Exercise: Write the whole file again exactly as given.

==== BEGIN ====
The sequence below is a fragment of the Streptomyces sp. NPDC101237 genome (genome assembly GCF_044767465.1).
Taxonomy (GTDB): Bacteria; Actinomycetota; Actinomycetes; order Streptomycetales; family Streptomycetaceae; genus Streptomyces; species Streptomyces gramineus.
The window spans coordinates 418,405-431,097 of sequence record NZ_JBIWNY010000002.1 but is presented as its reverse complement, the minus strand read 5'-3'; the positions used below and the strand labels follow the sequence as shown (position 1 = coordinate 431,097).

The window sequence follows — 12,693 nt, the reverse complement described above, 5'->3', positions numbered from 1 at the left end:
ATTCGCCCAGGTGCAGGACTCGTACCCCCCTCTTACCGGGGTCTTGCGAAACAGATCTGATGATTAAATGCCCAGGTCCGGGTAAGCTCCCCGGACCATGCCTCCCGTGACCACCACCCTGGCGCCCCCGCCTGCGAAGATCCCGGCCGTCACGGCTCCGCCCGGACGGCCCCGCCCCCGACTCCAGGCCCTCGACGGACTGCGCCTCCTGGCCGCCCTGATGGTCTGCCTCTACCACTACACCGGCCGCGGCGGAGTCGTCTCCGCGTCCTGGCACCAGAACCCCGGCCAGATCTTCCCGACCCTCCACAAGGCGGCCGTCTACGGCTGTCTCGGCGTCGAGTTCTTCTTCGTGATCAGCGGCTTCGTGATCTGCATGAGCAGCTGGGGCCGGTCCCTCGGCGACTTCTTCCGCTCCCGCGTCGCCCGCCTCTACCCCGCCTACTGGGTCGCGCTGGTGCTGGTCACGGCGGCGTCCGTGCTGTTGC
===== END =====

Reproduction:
The sequence below is a fragment of the Streptomyces sp. NPDC101237 genome (genome assembly GCF_044767465.1).
Taxonomy (GTDB): Bacteria; Actinomycetota; Actinomycetes; order Streptomycetales; family Streptomycetaceae; genus Streptomyces; species Streptomyces gramineus.
The window spans coordinates 418,405-431,097 of sequence record NZ_JBIWNY010000002.1 but is presented as its reverse complement, the minus strand read 5'-3'; the positions used below and the strand labels follow the sequence as shown (position 1 = coordinate 431,097).

The window sequence follows — 12,693 nt, the reverse complement described above, 5'->3', positions numbered from 1 at the left end:
ATTCGCCCAGGTGCAGGACTCGTACCCCCCTCTTACCGGGGTCTTGCGAAACAGATCTGATGATTAAATGCCCAGGTCCGGGTAAGCTCCCCGGACCATGCCTCCCGTGACCACCACCCTGGCGCCCCCGCCTGCGAAGATCCCGGCCGTCACGGCTCCGCCCGGACGGCCCCGCCCCCGACTCCAGGCCCTCGACGGACTGCGCCTCCTGGCCGCCCTGATGGTCTGCCTCTACCACTACACCGGCCGCGGCGGAGTCGTCTCCGCGTCCTGGCACCAGAACCCCGGCCAGATCTTCCCGACCCTCCACAAGGCGGCCGTCTACGGCTGTCTCGGCGTCGAGTTCTTCTTCGTGATCAGCGGCTTCGTGATCTGCATGAGCAGCTGGGGCCGGTCCCTCGGCGACTTCTTCCGCTCCCGCGTCGCCCGCCTCTACCCCGCCTACTGGGTCGCGCTGGTGCTGGTCACGGCGGCGTCCGTGCTGTTGC